Day 20 – The Village

I wrote this in about half an hour – so excuse. And it’s not entirely a story in the traditional sense. Also, it has a strange beat. So don’t read it like normal. Ready it maybe like you would a song.

 

 

Word count: 735

 

There was a little candle in the window and tire for a swing hanging from the tree by the church. The shop was closed and the bus had passed; the wind was northerly and rain was coming in fast. Some villagers were sleeping and some of them were his friends. They’d be working tomorrow, as normal; some of them would be having a holiday soon. Their fires were still ambers and the chimneys still smoking. From the hill in the west you would have seen the crescent smoke rising over the roofs and over to where the river ran to through the ambling fields and forests and out to the wild sea beyond.

The high street was vacant except for a cat. The dustbin he had crept behind rattled in the wind. His eyes were glaring from the darkness, just like a tiger eyeing his prey. From out of the past a man in a hat, dirty jeans and a set of cowboy boots appeared by the building that used to sell sweets. It was closed now, nothing more than a home. He remembered the times they’d come after school, the summer afternoons and the warm greetings at Christmas. The thought made him smile and he continued down the street, passed the cat and his bin and out towards the old swing.

The village was different, though the streets were the same. The trees that were young were now the run of the town and the old man in the caravan was now in the cold, cold ground. His school still had the same red brick; the clock no longer worked though and the playground was padlocked. He clutched the railing and tried to crawl back to the games and the fears; the ignorance and innocence and the taste of the apples he always had as his play piece.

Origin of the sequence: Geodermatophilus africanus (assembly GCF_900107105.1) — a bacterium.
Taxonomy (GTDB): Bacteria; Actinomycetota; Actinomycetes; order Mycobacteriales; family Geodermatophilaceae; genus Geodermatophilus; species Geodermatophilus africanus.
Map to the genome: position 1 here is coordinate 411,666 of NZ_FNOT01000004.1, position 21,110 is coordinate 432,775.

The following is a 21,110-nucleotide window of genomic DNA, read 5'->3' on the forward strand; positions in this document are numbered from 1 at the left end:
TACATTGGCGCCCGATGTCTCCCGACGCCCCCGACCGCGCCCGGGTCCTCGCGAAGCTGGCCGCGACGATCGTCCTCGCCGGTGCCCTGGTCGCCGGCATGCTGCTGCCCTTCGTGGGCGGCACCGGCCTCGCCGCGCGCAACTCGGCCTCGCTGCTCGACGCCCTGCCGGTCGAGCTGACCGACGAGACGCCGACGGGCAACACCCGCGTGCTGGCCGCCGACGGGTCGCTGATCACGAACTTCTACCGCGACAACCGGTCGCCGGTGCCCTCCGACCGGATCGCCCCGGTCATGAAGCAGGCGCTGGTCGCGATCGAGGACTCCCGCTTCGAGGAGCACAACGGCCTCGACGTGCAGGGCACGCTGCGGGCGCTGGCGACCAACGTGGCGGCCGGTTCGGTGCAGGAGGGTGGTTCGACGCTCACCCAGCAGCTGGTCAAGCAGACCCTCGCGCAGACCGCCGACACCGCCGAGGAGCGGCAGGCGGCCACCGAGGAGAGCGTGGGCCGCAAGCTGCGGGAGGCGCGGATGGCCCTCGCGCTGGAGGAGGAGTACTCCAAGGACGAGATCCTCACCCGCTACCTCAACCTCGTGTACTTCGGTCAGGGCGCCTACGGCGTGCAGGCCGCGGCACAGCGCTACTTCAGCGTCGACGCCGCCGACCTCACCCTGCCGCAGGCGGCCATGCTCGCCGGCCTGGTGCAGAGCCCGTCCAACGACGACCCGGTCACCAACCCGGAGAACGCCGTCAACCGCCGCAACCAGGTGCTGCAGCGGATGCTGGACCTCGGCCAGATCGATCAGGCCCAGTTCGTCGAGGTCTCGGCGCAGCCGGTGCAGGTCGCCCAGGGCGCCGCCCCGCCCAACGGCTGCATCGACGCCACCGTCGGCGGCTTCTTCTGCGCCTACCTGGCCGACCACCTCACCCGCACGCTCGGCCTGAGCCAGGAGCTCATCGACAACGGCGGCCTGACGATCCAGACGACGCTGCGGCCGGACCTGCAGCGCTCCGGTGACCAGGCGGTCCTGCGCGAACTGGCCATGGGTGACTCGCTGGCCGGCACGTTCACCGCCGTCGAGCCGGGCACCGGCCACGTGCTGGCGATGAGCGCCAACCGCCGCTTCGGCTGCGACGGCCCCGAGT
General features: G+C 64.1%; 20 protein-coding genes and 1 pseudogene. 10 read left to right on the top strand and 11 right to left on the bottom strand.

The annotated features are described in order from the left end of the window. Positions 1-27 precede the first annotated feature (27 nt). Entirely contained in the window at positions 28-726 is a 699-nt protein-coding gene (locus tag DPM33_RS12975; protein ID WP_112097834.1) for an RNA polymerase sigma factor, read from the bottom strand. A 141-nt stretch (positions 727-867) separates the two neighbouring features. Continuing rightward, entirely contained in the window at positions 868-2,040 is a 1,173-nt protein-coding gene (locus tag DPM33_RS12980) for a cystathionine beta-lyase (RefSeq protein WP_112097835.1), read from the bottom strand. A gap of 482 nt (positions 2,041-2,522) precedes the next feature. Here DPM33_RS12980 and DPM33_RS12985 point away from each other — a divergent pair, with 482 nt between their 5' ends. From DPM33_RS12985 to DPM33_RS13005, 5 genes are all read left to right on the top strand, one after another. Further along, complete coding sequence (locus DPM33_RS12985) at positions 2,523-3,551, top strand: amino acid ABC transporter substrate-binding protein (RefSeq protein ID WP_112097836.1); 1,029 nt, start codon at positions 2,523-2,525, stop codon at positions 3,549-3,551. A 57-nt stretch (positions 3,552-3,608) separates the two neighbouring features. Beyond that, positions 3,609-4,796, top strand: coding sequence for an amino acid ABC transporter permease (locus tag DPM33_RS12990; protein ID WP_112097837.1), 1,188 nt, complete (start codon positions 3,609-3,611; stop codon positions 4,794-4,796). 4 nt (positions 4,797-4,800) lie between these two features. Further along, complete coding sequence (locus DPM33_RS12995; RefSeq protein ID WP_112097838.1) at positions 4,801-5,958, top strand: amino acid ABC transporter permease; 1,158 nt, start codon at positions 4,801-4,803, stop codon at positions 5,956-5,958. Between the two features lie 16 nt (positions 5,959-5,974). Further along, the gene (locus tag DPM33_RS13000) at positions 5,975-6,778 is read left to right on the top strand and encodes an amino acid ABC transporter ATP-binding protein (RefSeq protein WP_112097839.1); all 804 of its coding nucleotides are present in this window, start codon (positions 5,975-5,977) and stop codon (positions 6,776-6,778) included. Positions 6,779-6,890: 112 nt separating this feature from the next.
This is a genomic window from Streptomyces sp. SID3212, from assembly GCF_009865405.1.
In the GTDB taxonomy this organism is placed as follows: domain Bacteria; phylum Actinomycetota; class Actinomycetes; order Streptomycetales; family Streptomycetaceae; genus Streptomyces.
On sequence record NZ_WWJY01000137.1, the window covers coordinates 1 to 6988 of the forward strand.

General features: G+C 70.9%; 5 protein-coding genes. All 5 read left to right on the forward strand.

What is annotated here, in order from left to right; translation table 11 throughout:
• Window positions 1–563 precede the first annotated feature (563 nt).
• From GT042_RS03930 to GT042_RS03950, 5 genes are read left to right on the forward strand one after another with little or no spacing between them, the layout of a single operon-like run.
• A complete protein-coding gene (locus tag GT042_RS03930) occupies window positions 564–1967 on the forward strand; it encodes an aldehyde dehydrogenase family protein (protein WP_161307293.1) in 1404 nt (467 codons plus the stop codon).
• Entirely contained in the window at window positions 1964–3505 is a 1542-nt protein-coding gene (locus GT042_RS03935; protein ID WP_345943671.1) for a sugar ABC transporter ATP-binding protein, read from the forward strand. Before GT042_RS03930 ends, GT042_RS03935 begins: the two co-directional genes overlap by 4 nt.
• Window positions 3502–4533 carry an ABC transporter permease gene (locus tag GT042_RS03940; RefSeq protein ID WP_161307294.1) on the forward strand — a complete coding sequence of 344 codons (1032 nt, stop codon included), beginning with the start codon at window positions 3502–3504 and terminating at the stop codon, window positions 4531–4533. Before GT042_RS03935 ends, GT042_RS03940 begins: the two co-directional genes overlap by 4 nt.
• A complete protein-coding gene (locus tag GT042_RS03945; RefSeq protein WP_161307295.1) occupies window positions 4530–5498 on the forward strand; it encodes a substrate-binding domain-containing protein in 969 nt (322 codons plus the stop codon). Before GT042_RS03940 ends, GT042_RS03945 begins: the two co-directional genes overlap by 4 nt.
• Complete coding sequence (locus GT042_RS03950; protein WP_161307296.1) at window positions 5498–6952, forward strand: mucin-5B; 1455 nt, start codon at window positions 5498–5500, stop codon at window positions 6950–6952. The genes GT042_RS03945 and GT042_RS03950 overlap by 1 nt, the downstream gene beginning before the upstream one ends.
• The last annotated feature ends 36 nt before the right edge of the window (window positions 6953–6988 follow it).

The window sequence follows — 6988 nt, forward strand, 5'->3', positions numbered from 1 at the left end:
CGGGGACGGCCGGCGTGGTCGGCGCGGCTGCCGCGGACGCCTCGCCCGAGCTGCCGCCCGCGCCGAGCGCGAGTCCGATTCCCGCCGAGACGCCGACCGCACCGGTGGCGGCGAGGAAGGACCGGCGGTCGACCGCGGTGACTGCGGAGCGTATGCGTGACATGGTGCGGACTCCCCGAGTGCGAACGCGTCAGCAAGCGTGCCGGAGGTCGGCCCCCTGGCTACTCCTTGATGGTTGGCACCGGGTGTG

No more did the neighbours come round to talk. Their fences were high and the car in the garage. The rose bush of the lady round the corner was now cut back to twigs and the tiny patch of green between twenty-one and twenty-five was now twenty-three. But the small slice of pavement where he’d buckled his bike and lost his first tooth still had the dent. The sky up above showed the same twirling circle of stars and the sun still rose from the east.

The man’s shoes were tired and weary. He’d travelled the land far beyond this town. He’d left a boy and returned a man. Many years had gone by since he’d last glimpsed the old church spire lit up by the moon and the man could not help but reminisce about his time spent alone. Though loneliness bit, he’d fought back hard. The world, he’d been told, was scary and the people he’d meet would never match that of his mum. And the farther he’d ventured, the weirder it got. There was a planet full of little worlds just like this one; where there’ll be a tire for a swing and an apple tree yard in which the local school boys’ would hide. There’d be neighbours that’d talk and little corner shops. There’d be cats by bins that would lurk and watch you walk. Though the roads led to different places, the streets were the same. The skies always turn to night and the clouds would never not rain.

The man kicked a stone from the tip of his shoe. It spun like the skimmers he used to throw in the pond and landed at the foot of the sign. He’d walked the full length of the town and was at the end. He checked the hands on his watch and knew there was time. He could circle it again and relive the past. But the next bus was due before the night was to end so he sat by the sign and looked up to the light from some far off star. Maybe there there’d be a little fire still alight and the smoke would rise and crescendo over another little village with a summer fête and a rotary club. They were all the same, each and every one of the specks of light in the sky; all just children trapped in memories of Time’s lost mind, forever playing on tire swings and licking on ice cream; all spinning around on tiny rocks whirling around in the cold, cold cosmos.

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~ by S.G. Mark on October 27, 2011.

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